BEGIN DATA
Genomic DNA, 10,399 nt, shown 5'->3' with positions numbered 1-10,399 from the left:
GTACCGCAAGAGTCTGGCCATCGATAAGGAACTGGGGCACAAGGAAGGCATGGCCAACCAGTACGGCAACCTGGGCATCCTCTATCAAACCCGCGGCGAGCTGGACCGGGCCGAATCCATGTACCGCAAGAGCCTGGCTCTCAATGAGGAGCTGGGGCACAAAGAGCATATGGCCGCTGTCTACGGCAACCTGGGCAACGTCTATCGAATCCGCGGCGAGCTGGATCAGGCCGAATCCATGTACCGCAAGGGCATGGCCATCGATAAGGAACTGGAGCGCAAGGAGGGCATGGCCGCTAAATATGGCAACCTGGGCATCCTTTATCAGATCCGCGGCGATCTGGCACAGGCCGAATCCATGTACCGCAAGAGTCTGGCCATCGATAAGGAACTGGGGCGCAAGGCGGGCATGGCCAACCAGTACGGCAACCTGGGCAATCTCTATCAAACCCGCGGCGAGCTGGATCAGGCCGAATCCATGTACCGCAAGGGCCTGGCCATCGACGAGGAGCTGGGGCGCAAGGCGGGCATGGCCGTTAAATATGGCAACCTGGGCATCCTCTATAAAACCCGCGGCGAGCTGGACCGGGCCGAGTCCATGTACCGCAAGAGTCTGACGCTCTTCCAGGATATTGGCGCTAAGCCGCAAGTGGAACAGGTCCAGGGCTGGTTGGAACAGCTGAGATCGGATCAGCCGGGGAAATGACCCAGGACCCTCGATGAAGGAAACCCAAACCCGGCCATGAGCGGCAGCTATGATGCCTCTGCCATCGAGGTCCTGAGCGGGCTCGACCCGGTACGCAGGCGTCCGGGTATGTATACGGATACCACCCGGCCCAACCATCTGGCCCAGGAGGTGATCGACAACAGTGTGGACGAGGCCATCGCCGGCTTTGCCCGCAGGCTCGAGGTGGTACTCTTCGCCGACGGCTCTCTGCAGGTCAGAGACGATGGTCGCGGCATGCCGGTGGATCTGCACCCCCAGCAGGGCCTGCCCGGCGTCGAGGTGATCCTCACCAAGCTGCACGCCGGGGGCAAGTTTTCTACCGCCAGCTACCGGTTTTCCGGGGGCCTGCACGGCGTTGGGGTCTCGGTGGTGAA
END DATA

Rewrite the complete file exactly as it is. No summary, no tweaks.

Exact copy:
Genomic DNA, 10,399 nt, shown 5'->3' with positions numbered 1-10,399 from the left:
GTACCGCAAGAGTCTGGCCATCGATAAGGAACTGGGGCACAAGGAAGGCATGGCCAACCAGTACGGCAACCTGGGCATCCTCTATCAAACCCGCGGCGAGCTGGACCGGGCCGAATCCATGTACCGCAAGAGCCTGGCTCTCAATGAGGAGCTGGGGCACAAAGAGCATATGGCCGCTGTCTACGGCAACCTGGGCAACGTCTATCGAATCCGCGGCGAGCTGGATCAGGCCGAATCCATGTACCGCAAGGGCATGGCCATCGATAAGGAACTGGAGCGCAAGGAGGGCATGGCCGCTAAATATGGCAACCTGGGCATCCTTTATCAGATCCGCGGCGATCTGGCACAGGCCGAATCCATGTACCGCAAGAGTCTGGCCATCGATAAGGAACTGGGGCGCAAGGCGGGCATGGCCAACCAGTACGGCAACCTGGGCAATCTCTATCAAACCCGCGGCGAGCTGGATCAGGCCGAATCCATGTACCGCAAGGGCCTGGCCATCGACGAGGAGCTGGGGCGCAAGGCGGGCATGGCCGTTAAATATGGCAACCTGGGCATCCTCTATAAAACCCGCGGCGAGCTGGACCGGGCCGAGTCCATGTACCGCAAGAGTCTGACGCTCTTCCAGGATATTGGCGCTAAGCCGCAAGTGGAACAGGTCCAGGGCTGGTTGGAACAGCTGAGATCGGATCAGCCGGGGAAATGACCCAGGACCCTCGATGAAGGAAACCCAAACCCGGCCATGAGCGGCAGCTATGATGCCTCTGCCATCGAGGTCCTGAGCGGGCTCGACCCGGTACGCAGGCGTCCGGGTATGTATACGGATACCACCCGGCCCAACCATCTGGCCCAGGAGGTGATCGACAACAGTGTGGACGAGGCCATCGCCGGCTTTGCCCGCAGGCTCGAGGTGGTACTCTTCGCCGACGGCTCTCTGCAGGTCAGAGACGATGGTCGCGGCATGCCGGTGGATCTGCACCCCCAGCAGGGCCTGCCCGGCGTCGAGGTGATCCTCACCAAGCTGCACGCCGGGGGCAAGTTTTCTACCGCCAGCTACCGGTTTTCCGGGGGCCTGCACGGCGTTGGGGTCTCGGTGGTGAA